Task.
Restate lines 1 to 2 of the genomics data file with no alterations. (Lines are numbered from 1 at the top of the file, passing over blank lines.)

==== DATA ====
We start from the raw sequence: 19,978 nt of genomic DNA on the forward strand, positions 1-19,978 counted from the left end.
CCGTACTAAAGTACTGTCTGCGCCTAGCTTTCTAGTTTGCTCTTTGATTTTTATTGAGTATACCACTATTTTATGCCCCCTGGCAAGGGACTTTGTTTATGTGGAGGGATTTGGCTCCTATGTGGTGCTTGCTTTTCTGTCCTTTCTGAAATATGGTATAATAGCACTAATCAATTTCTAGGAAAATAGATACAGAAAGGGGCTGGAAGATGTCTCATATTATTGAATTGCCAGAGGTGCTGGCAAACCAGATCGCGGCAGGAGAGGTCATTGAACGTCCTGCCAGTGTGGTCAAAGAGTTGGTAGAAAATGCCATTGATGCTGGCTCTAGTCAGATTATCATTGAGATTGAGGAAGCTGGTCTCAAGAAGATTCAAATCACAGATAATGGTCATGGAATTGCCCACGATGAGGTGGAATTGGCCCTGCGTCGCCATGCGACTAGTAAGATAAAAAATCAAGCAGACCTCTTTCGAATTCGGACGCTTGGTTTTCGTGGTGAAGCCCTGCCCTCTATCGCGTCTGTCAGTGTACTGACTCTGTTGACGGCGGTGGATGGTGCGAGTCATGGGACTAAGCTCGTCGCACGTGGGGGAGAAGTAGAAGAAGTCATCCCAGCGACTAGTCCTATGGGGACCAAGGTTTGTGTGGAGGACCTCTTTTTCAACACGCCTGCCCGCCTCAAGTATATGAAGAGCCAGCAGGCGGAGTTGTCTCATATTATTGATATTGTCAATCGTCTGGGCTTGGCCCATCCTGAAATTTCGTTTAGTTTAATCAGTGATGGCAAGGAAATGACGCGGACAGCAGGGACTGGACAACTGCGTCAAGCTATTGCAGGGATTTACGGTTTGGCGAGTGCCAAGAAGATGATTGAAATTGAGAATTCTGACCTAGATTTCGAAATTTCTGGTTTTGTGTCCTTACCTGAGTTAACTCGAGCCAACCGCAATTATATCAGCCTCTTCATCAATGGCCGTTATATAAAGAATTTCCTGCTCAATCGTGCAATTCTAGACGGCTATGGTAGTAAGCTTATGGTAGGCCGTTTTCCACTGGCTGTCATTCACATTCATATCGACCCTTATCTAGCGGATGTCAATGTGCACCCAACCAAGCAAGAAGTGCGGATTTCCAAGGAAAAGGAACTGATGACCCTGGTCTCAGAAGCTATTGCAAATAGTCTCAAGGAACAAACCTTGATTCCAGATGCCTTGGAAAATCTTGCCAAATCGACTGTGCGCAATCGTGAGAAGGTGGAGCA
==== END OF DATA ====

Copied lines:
We start from the raw sequence: 19,978 nt of genomic DNA on the forward strand, positions 1-19,978 counted from the left end.
CCGTACTAAAGTACTGTCTGCGCCTAGCTTTCTAGTTTGCTCTTTGATTTTTATTGAGTATACCACTATTTTATGCCCCCTGGCAAGGGACTTTGTTTATGTGGAGGGATTTGGCTCCTATGTGGTGCTTGCTTTTCTGTCCTTTCTGAAATATGGTATAATAGCACTAATCAATTTCTAGGAAAATAGATACAGAAAGGGGCTGGAAGATGTCTCATATTATTGAATTGCCAGAGGTGCTGGCAAACCAGATCGCGGCAGGAGAGGTCATTGAACGTCCTGCCAGTGTGGTCAAAGAGTTGGTAGAAAATGCCATTGATGCTGGCTCTAGTCAGATTATCATTGAGATTGAGGAAGCTGGTCTCAAGAAGATTCAAATCACAGATAATGGTCATGGAATTGCCCACGATGAGGTGGAATTGGCCCTGCGTCGCCATGCGACTAGTAAGATAAAAAATCAAGCAGACCTCTTTCGAATTCGGACGCTTGGTTTTCGTGGTGAAGCCCTGCCCTCTATCGCGTCTGTCAGTGTACTGACTCTGTTGACGGCGGTGGATGGTGCGAGTCATGGGACTAAGCTCGTCGCACGTGGGGGAGAAGTAGAAGAAGTCATCCCAGCGACTAGTCCTATGGGGACCAAGGTTTGTGTGGAGGACCTCTTTTTCAACACGCCTGCCCGCCTCAAGTATATGAAGAGCCAGCAGGCGGAGTTGTCTCATATTATTGATATTGTCAATCGTCTGGGCTTGGCCCATCCTGAAATTTCGTTTAGTTTAATCAGTGATGGCAAGGAAATGACGCGGACAGCAGGGACTGGACAACTGCGTCAAGCTATTGCAGGGATTTACGGTTTGGCGAGTGCCAAGAAGATGATTGAAATTGAGAATTCTGACCTAGATTTCGAAATTTCTGGTTTTGTGTCCTTACCTGAGTTAACTCGAGCCAACCGCAATTATATCAGCCTCTTCATCAATGGCCGTTATATAAAGAATTTCCTGCTCAATCGTGCAATTCTAGACGGCTATGGTAGTAAGCTTATGGTAGGCCGTTTTCCACTGGCTGTCATTCACATTCATATCGACCCTTATCTAGCGGATGTCAATGTGCACCCAACCAAGCAAGAAGTGCGGATTTCCAAGGAAAAGGAACTGATGACCCTGGTCTCAGAAGCTATTGCAAATAGTCTCAAGGAACAAACCTTGATTCCAGATGCCTTGGAAAATCTTGCCAAATCGACTGTGCGCAATCGTGAGAAGGTGGAGCA